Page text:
Recommended health legislation for Utah’s 2019 Legislative Session

During the interim, the Utah Health and Human Services Interim Committee held seven meetings to discuss health issues impacting Utah and potential pieces of legislation for the upcoming 2019 Legislative Session. With session just over a month away, the interim committee has recommended 10 pieces of legislation, covering a broad range of health-related topics.

Here is a rundown of some of the bills that caught our eye:

 

Firearm Violence & Suicide prevention Amendments:

Representative Steve Eliason presented draft legislation entitled, “Firearm Violence and Suicide Prevention Amendments,” at the interim’s November 14th meeting. The amendments in the bill would impact and modify legislation passed during the 2018 session related to suicide prevention criminal background checks, and the responsibilities of the Division of Substance Abuse and Mental Health.

The new bill, which was recommended out of committee on a 13-0-5 vote, would

  • require the Division of Substance Abuse and Mental Health to implement a firearm safety program, which includes the distribution of firearm safety brochures and packets, and create a suicide prevention education course
  • modify the Suicide Prevention Education grant program to make suicide prevention opportunities available to firearm dealers
  • require federal firearms dealers to provide cable-style gun locks with the purchase of certain firearms such as shotguns or rifles.

To fund the firearm safety and suicide prevention programs, the bill also creates the Firearm Safety Account; a restricted account funded by appropriations from the legislature.

 

Opioids:

The committee recommended “Opioid Fatality Review Amendments” draft legislation for the 2019 Legislative Session. The amendments would create the Opioid and Overdose Fatality Review Committee, as well as an opioid fatality examiner position within the Office of the Medical Examiner, to better track information on the opioid epidemic in Utah.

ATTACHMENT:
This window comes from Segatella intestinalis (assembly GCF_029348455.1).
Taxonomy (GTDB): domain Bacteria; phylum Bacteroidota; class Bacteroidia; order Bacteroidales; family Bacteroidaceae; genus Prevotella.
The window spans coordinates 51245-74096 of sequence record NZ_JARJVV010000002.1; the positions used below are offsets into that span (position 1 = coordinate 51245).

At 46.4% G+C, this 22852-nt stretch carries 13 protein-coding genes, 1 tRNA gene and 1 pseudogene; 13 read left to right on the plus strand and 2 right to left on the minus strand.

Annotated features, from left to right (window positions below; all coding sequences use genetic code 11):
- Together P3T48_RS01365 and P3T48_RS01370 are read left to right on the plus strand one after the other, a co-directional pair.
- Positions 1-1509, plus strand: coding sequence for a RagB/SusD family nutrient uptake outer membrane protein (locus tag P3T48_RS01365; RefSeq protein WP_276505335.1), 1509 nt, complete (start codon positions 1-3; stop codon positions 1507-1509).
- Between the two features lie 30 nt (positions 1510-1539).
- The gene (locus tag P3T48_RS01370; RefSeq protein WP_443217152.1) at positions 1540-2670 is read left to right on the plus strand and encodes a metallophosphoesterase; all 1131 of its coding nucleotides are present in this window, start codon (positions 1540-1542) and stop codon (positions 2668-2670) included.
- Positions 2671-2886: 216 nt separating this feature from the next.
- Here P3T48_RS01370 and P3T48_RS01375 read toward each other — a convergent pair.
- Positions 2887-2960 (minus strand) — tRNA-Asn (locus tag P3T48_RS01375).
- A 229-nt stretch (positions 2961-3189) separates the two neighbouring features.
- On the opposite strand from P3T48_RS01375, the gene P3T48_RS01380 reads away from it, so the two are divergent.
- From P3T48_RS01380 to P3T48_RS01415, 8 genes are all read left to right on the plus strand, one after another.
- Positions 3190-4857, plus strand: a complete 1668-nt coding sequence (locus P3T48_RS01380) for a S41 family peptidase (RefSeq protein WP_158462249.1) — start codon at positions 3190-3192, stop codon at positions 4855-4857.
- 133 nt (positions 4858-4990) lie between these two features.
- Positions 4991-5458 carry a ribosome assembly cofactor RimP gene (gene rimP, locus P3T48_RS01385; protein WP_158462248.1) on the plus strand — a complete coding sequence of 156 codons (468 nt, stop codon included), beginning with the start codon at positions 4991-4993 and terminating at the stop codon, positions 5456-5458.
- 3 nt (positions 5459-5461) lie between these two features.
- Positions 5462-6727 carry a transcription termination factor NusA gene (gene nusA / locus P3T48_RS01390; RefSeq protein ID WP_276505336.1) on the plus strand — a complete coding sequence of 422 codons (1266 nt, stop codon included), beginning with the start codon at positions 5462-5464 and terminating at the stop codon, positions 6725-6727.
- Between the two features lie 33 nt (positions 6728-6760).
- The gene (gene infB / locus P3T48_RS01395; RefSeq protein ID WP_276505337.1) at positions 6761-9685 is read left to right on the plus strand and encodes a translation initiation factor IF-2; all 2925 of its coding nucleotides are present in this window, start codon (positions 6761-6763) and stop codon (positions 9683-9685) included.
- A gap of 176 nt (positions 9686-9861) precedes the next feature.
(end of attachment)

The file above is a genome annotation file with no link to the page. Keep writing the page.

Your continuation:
The opioid fatality examiner would work with the medical examiner to collect data related to opioid deaths, such as toxicology information and demographics, and maintain a database of the information. The new Opioid Overdose Fatality Review Committee would be charged with identifying factors that put individuals at risk for opioid overdose, monitoring overdose trends in the state, encouraging coordination among state entities, and making policy recommendations to prevent opioid overdose deaths.

 

Pharmaceutical Drop Box Pilot Program:

The interim committee also recommended legislation urging the U.S. Drug Enforcement Administration to approve a “Pharmaceutical Drop Box Pilot Program.” The pilot program described in the resolution would make it easier to dispose of unused pharmaceutical drugs in a way that would prevent misuse and abuse.

Utah currently ranks 4th highest in the United States for drug overdose deaths. According to the resolution, “most individuals who misuse prescriptions drugs have access to the drugs from a friend or relative, not a local drug dealer.” While there are currently 150 drop boxes for unused drugs in law enforcement offices through the state, Utahns say they would be more likely to drop off unused drugs if the drop boxes were located in pharmacies.

Utah pharmacists have advised the Attorney General’s Opioid Task Force that the current federal regulations governing drop boxes in pharmacies are too burdensome to facilitate installing drop boxes in these locations. The one-year proposed pilot program would waive existing regulations and allow local law enforcement to own, operate, and secure the pharmaceutical drop boxes.

 

Medicaid Dental Coverage Amendments:

This recommended legislation would modify the Medicaid Waiver request to provide dental services to elderly Medicaid patients. If passed, the bill would require the Utah Department of Health to submit a waiver amendment to CMS by June 30, 2019 requesting dental services for those 65 years or older. Previously, legislation only covered blind or disabled individuals.

 

Mental Health:

The interim Health and Human Services committee also recommended several bills related to mental health for the 2019 session. One bill would create a process for the utilization of “assisted outpatient treatment,” defined as “involuntary outpatient mental health treatment.”

Another recommended resolution urges Congress to extend Medicaid coverage beyond 15 days for services provided to adults in an institution for mental disease (IMD) with serious mental illness. Currently, Medicaid coverage is available for up to 15 days per month in an IMD under certain circumstances, but often, longer treatment is needed.

“The federal government and the state of Utah unnecessarily expend significant sums of public revenue by repeatedly arresting, incarcerating, treating, and housing a small number of individuals who fail to receive appropriate treatment for a serious mental illness,” the resolution reads.

Treatment for longer than 15 days might help prevent this cycle.

Utah’s 2019 General session is set to begin January 28 and will run until March 14. All health-related legislation for the 2019 session can be tracked here and the health and human services committee meetings can be reviewed here.